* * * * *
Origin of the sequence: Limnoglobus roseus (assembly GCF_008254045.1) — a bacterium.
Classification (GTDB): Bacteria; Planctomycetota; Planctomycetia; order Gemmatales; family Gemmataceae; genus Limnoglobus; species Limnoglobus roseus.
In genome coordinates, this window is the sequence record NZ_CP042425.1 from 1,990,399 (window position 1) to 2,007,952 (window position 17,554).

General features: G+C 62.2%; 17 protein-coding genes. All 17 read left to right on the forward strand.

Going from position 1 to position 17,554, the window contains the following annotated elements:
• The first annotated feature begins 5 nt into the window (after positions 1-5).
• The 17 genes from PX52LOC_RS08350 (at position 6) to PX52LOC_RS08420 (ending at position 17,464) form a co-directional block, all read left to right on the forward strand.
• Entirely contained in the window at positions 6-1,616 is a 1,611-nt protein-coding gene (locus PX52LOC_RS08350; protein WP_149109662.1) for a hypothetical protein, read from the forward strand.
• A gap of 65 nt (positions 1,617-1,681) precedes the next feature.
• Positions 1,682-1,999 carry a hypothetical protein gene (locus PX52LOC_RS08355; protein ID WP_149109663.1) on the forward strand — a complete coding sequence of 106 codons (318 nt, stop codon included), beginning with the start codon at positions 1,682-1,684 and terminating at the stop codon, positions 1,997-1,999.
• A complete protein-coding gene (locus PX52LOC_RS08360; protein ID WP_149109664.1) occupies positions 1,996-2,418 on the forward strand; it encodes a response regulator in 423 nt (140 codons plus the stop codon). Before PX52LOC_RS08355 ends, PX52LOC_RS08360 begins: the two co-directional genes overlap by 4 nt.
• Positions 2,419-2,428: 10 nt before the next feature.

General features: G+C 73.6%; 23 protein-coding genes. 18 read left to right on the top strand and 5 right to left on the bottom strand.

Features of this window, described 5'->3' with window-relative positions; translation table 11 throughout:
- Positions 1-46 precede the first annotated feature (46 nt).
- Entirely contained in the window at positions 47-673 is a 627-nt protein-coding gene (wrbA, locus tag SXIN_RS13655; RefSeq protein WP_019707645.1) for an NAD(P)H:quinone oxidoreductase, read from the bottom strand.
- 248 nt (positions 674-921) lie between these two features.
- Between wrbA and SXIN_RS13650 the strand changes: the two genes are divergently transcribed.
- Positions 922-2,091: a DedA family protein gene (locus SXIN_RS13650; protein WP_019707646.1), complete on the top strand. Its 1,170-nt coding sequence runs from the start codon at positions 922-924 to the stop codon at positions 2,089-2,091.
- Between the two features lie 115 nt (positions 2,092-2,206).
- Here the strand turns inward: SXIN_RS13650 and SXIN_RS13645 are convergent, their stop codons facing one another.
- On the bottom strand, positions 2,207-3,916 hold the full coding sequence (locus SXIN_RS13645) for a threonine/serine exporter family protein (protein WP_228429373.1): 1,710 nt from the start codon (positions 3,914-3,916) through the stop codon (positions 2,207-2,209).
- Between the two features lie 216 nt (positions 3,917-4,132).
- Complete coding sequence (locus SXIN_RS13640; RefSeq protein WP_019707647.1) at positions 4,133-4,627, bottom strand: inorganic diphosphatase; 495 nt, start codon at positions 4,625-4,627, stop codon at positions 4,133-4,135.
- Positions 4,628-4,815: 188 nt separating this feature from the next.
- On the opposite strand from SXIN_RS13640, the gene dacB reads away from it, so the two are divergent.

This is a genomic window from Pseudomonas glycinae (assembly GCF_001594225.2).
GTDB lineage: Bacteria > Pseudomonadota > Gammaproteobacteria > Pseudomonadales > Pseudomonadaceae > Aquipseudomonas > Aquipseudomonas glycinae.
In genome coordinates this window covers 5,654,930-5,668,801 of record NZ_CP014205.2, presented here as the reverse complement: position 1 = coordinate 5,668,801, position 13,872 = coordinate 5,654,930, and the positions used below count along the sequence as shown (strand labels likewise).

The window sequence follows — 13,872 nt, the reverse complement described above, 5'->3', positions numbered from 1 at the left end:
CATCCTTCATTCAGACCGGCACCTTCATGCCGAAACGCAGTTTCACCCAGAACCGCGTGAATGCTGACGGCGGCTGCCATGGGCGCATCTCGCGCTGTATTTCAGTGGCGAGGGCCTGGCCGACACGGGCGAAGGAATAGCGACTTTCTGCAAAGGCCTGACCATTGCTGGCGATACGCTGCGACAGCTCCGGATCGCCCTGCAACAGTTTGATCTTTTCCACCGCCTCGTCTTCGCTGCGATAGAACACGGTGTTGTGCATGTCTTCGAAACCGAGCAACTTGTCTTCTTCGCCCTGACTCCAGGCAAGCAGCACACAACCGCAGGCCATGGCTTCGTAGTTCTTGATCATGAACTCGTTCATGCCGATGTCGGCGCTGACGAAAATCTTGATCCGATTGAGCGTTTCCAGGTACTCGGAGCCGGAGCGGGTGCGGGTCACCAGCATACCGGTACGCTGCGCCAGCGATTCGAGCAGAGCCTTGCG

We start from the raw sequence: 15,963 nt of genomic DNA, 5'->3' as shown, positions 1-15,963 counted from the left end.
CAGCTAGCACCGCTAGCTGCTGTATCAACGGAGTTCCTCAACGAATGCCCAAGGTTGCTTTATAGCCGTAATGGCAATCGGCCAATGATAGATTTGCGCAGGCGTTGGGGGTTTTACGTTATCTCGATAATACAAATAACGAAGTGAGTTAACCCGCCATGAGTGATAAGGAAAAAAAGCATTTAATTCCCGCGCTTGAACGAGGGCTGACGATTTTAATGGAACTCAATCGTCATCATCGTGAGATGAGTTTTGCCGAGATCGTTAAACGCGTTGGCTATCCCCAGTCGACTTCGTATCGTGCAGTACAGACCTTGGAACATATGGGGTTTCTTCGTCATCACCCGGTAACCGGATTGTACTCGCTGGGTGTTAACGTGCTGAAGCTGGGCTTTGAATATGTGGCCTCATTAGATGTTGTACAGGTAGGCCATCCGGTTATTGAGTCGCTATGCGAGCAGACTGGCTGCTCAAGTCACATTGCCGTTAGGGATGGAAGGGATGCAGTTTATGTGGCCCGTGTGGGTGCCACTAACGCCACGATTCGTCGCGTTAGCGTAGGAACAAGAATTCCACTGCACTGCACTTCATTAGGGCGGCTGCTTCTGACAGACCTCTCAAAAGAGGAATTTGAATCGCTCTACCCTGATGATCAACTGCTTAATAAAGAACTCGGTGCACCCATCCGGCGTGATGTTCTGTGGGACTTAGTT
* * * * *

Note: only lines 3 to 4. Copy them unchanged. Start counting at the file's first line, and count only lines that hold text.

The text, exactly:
In genome coordinates, this window is the sequence record NZ_CP042425.1 from 1,990,399 (window position 1) to 2,007,952 (window position 17,554).

General features: G+C 62.2%; 17 protein-coding genes. All 17 read left to right on the forward strand.